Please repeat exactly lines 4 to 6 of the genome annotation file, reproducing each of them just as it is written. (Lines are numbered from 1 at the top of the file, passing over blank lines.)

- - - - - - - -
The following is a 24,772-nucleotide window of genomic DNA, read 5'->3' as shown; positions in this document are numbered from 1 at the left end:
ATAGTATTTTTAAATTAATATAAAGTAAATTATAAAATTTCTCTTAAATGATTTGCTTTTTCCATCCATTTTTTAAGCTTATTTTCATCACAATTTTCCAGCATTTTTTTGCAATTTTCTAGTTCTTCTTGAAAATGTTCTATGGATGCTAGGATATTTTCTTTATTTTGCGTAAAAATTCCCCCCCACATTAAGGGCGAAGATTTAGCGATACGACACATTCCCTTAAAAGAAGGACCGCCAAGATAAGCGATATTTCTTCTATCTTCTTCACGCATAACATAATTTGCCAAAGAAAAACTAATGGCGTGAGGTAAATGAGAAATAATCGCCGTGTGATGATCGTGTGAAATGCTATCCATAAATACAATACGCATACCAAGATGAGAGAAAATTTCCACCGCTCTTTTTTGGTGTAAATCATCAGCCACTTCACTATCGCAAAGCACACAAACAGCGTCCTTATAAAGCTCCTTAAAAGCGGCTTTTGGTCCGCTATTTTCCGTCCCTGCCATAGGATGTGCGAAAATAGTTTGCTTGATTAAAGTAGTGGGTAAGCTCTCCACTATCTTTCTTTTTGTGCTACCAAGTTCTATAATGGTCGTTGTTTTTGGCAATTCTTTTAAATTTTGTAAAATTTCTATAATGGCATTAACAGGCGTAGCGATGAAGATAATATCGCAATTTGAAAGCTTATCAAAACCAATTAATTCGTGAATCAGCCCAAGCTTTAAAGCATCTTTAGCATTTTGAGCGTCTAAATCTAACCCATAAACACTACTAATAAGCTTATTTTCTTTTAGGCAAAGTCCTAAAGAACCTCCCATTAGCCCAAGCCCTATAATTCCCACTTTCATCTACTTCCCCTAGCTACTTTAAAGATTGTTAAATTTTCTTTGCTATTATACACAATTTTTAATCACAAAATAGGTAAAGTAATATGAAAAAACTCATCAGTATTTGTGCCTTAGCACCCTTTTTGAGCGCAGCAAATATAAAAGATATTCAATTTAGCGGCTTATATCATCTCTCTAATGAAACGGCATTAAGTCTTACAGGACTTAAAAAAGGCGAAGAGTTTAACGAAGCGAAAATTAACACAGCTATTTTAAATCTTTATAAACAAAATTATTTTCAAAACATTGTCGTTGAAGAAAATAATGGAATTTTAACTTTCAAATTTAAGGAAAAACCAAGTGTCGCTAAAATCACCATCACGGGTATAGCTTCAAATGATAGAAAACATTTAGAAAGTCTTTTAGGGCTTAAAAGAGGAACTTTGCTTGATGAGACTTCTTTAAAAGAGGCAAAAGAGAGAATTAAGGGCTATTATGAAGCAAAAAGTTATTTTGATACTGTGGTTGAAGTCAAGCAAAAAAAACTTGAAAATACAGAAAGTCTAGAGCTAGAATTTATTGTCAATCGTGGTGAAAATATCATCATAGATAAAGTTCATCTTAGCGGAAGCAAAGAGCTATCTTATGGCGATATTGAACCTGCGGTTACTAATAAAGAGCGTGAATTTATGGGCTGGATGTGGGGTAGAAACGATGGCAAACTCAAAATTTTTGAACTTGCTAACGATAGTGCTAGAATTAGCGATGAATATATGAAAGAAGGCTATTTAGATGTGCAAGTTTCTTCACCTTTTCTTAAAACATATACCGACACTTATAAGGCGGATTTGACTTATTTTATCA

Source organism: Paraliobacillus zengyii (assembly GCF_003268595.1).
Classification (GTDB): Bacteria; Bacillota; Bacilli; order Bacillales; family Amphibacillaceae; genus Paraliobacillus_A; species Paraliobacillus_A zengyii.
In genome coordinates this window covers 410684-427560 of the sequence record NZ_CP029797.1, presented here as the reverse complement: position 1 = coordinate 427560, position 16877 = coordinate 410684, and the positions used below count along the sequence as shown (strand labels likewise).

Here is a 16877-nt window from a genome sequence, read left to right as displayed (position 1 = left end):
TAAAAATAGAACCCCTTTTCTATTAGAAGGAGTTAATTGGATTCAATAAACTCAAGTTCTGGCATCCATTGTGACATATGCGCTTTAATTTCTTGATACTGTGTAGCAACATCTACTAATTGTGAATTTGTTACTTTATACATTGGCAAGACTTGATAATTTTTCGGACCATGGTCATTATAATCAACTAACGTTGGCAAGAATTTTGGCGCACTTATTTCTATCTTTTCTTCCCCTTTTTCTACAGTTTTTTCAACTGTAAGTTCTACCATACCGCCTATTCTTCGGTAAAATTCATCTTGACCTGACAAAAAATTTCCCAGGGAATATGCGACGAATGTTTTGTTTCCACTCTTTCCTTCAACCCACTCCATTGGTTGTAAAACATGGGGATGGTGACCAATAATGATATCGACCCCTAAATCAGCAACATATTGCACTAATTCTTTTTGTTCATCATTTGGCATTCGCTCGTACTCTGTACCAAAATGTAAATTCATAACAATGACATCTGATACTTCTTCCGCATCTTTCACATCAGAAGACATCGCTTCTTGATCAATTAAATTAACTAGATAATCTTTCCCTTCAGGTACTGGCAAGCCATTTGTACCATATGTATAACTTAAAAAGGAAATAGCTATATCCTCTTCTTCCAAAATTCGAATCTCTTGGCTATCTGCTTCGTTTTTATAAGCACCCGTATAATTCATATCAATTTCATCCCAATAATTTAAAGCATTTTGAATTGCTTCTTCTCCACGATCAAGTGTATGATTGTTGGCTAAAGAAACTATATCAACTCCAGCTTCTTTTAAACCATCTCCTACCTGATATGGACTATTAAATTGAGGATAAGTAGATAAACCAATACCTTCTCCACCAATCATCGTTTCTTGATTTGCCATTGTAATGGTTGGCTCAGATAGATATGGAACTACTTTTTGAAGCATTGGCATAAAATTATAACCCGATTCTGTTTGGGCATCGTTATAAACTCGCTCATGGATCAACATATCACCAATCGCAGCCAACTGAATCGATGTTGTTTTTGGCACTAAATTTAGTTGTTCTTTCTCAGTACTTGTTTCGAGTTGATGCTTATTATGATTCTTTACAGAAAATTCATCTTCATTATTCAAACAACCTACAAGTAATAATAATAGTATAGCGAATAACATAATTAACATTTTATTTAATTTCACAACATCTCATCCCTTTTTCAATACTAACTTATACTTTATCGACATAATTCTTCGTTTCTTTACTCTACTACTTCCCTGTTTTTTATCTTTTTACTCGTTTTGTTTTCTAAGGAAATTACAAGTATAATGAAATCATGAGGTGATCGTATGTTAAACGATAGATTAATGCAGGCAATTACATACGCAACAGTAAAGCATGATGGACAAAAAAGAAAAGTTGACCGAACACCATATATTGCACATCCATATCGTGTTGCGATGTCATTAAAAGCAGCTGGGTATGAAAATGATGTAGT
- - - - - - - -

Classification (GTDB): Bacteria; Bacillota; Bacilli; order Bacillales; family Amphibacillaceae; genus Paraliobacillus_A; species Paraliobacillus_A zengyii.
In genome coordinates this window covers 410684-427560 of the sequence record NZ_CP029797.1, presented here as the reverse complement: position 1 = coordinate 427560, position 16877 = coordinate 410684, and the positions used below count along the sequence as shown (strand labels likewise).

Here is a 16877-nt window from a genome sequence, read left to right as displayed (position 1 = left end):